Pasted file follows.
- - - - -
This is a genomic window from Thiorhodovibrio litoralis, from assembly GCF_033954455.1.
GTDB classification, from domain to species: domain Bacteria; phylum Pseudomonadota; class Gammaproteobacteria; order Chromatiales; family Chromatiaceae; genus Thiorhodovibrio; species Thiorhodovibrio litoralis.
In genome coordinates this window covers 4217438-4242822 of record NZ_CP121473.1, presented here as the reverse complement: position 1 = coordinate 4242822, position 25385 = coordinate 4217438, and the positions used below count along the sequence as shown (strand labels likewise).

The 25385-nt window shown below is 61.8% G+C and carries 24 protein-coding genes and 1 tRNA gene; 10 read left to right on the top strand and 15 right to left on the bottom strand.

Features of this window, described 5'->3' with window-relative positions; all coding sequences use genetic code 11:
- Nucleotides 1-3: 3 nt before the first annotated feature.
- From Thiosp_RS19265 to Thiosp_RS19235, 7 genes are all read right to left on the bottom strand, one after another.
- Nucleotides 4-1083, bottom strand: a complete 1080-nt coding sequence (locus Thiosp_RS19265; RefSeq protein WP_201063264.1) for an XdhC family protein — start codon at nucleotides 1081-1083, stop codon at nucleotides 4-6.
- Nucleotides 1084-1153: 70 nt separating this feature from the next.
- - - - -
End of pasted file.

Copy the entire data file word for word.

This is a genomic window from Thiorhodovibrio litoralis, from assembly GCF_033954455.1.
GTDB classification, from domain to species: domain Bacteria; phylum Pseudomonadota; class Gammaproteobacteria; order Chromatiales; family Chromatiaceae; genus Thiorhodovibrio; species Thiorhodovibrio litoralis.
In genome coordinates this window covers 4217438-4242822 of record NZ_CP121473.1, presented here as the reverse complement: position 1 = coordinate 4242822, position 25385 = coordinate 4217438, and the positions used below count along the sequence as shown (strand labels likewise).

The 25385-nt window shown below is 61.8% G+C and carries 24 protein-coding genes and 1 tRNA gene; 10 read left to right on the top strand and 15 right to left on the bottom strand.

Features of this window, described 5'->3' with window-relative positions; all coding sequences use genetic code 11:
- Nucleotides 1-3: 3 nt before the first annotated feature.
- From Thiosp_RS19265 to Thiosp_RS19235, 7 genes are all read right to left on the bottom strand, one after another.
- Nucleotides 4-1083, bottom strand: a complete 1080-nt coding sequence (locus Thiosp_RS19265; RefSeq protein WP_201063264.1) for an XdhC family protein — start codon at nucleotides 1081-1083, stop codon at nucleotides 4-6.
- Nucleotides 1084-1153: 70 nt separating this feature from the next.